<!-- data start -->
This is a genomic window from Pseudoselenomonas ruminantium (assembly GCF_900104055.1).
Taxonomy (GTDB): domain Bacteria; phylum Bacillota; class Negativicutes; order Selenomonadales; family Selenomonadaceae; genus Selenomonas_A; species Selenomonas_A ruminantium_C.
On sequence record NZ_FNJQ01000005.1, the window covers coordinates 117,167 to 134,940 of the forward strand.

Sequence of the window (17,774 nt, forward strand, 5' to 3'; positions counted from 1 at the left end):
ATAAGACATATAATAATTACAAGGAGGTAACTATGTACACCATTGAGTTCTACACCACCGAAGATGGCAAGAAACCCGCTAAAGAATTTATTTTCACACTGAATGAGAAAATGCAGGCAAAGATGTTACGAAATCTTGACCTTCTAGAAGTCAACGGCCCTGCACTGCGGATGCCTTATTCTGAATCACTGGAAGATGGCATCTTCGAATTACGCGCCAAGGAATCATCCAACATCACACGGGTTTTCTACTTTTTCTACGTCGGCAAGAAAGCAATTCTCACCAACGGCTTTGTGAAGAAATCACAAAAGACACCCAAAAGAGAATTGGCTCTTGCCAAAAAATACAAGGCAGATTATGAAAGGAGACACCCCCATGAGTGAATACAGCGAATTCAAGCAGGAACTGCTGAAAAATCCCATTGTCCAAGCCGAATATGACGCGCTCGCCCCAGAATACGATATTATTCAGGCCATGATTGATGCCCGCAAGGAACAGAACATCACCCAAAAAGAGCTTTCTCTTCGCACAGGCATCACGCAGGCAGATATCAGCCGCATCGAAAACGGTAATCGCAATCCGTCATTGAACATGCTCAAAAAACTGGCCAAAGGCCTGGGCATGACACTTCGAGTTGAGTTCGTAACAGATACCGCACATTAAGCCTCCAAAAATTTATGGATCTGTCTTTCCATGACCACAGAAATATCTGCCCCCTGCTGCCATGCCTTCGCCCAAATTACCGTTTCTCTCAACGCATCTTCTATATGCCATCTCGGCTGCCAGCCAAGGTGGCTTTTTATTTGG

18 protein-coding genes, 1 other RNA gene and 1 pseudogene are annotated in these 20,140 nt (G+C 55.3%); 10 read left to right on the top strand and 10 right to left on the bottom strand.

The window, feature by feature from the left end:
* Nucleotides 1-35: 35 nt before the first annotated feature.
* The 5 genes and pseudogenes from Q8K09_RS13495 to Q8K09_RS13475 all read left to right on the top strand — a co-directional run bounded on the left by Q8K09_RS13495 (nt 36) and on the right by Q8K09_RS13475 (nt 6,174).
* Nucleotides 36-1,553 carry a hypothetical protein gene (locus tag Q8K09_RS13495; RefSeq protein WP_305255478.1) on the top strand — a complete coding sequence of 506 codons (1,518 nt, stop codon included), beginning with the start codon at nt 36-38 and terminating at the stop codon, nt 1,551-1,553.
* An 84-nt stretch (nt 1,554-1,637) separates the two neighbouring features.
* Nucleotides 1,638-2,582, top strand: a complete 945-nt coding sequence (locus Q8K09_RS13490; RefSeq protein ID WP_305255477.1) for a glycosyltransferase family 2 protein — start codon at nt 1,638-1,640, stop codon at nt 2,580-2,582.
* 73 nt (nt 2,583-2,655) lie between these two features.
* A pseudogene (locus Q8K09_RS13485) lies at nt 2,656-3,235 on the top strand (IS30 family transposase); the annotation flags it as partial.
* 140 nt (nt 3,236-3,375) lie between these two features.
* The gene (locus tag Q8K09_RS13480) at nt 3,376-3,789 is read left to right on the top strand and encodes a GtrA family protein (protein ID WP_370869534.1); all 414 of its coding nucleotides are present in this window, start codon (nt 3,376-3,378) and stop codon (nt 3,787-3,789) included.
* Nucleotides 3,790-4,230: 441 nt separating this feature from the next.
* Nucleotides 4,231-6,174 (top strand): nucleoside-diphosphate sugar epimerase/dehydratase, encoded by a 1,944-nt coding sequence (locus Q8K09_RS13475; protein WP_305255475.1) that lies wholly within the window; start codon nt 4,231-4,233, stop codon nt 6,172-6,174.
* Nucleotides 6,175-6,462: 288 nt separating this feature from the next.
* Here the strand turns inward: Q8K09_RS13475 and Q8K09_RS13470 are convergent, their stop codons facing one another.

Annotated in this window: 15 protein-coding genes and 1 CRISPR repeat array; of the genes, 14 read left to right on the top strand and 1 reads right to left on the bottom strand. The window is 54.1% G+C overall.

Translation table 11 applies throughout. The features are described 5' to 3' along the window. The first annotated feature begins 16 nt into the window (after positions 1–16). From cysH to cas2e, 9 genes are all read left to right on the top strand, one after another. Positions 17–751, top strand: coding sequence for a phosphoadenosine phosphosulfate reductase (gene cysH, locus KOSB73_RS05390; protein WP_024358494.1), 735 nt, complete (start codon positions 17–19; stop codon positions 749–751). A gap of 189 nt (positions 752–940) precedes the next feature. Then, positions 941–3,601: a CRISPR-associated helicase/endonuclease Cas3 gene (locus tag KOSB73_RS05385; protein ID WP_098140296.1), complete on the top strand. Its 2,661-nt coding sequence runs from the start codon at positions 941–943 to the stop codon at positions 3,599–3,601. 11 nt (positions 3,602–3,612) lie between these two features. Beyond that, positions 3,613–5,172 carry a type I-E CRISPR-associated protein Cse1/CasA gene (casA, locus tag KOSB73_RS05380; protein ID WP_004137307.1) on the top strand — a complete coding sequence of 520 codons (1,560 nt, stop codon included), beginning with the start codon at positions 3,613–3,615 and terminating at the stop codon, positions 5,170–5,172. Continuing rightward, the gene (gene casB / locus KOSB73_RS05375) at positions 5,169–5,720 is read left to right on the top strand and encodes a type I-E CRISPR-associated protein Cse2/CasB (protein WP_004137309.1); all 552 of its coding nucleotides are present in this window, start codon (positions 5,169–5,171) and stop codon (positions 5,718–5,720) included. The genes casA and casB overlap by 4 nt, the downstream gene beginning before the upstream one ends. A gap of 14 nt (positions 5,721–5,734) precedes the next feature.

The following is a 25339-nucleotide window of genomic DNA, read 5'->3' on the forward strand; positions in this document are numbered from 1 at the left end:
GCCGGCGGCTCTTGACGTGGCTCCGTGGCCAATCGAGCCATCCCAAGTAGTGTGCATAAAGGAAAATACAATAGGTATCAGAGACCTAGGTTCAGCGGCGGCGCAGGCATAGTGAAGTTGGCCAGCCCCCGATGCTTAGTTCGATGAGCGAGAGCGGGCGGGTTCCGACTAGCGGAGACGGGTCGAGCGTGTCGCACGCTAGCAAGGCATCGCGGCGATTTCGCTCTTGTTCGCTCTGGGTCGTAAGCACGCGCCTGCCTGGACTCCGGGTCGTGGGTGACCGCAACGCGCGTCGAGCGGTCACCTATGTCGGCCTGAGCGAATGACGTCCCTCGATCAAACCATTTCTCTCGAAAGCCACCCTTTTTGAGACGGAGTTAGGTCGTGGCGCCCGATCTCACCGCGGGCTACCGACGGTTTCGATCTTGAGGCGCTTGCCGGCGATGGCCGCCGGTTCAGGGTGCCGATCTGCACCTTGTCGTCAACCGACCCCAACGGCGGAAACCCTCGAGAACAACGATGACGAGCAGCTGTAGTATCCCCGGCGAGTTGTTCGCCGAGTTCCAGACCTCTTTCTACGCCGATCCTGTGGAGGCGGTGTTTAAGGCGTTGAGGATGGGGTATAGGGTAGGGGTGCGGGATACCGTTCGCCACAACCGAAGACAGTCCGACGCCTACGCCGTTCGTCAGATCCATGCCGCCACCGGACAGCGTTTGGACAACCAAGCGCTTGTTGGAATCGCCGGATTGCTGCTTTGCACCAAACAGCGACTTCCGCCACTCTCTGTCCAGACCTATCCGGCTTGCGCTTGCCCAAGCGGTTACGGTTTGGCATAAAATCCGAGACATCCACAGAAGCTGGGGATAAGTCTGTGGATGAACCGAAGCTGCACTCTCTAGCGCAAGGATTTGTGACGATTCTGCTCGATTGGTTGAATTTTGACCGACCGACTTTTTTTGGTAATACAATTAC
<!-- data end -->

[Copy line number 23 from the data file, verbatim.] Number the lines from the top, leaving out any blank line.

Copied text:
The following is a 25339-nucleotide window of genomic DNA, read 5'->3' on the forward strand; positions in this document are numbered from 1 at the left end: